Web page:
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Prince Kropotkin's Ghost

Melanie Killen, Marina Cords

With all the violence in the world, it is natural to wonder, as Pat Shipman did recently in these pages (Macroscope, November–December 2001), whether aggression is deeply rooted in human nature. Perhaps it is. But we would argue that human aggressive inclinations are balanced by equally strong tendencies to cooperate with one another—an argument Prince Piotr Kropotkin made a century ago in Mutual Aid, a survey of altruistic societies. This view flies in the face of much current thinking on the subject, which presupposes there are deep biological roots to violence. Molecular biologists have, for example, sought to identify genes that control aggression in mice on the assumption that similar mechanisms operate in human beings. Indeed, scientists have regularly attempted to explain people's more savage tendencies by making comparisons with animals, particularly since Konrad Lorenz (an Austrian zoologist and Nobel laureate) theorized about the evolutionary roots of such behavior in his 1966 classic On Aggression.

Lorenz's view was that aggression is an inevitable character trait for most creatures because it is functional: A combative disposition helps males acquire resources, and it aids females in protecting their young. Guided by the assumption that aggression is a basic animal instinct, Lorenz and those who followed in his footsteps readily applied this principle to explain the behavior of men and women. The many violent acts making the daily headlines would only seem to confirm their suppositions.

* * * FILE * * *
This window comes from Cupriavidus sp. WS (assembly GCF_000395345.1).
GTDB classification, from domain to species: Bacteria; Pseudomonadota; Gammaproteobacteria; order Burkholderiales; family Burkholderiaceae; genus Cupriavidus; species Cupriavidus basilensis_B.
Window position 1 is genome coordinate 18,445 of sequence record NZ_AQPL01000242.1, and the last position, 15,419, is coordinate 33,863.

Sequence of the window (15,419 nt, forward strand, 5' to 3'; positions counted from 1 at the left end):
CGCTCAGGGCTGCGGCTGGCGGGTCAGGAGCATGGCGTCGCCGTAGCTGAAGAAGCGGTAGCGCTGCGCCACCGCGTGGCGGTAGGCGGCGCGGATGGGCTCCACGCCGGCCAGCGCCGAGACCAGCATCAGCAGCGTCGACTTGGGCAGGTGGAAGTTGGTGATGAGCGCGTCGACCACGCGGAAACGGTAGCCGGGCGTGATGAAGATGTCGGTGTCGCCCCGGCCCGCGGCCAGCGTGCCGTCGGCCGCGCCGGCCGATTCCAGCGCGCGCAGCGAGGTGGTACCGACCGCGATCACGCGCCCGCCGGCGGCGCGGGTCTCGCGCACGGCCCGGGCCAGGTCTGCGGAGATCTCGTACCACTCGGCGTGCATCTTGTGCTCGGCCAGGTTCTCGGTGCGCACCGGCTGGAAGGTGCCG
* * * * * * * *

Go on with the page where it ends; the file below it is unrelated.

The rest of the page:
Figure 1. Scenes of young children sharing toysClick to Enlarge Image

Fortunately, and counter to prevailing ideas, there is now a large body of work on the psychological development of children that suggests otherwise. This research demonstrates that children do not automatically resort to aggression when conflicts arise between them. Instead, they often use an array of strategies to prevent, mitigate and resolve discord and to minimize its effects on their social relations.

The developmental psychologists who have brought such behavior to light are not trying to convince anyone that relations between children are completely peaceful. But they are trying to get across the point that conflict is not just a disruptive aspect of social life (as aggression has typically been viewed). Rather, conflict has the potential to aid children, because it can provide them with the opportunity to take the perspective of others, to negotiate and to construct for themselves concepts of justice and equality.

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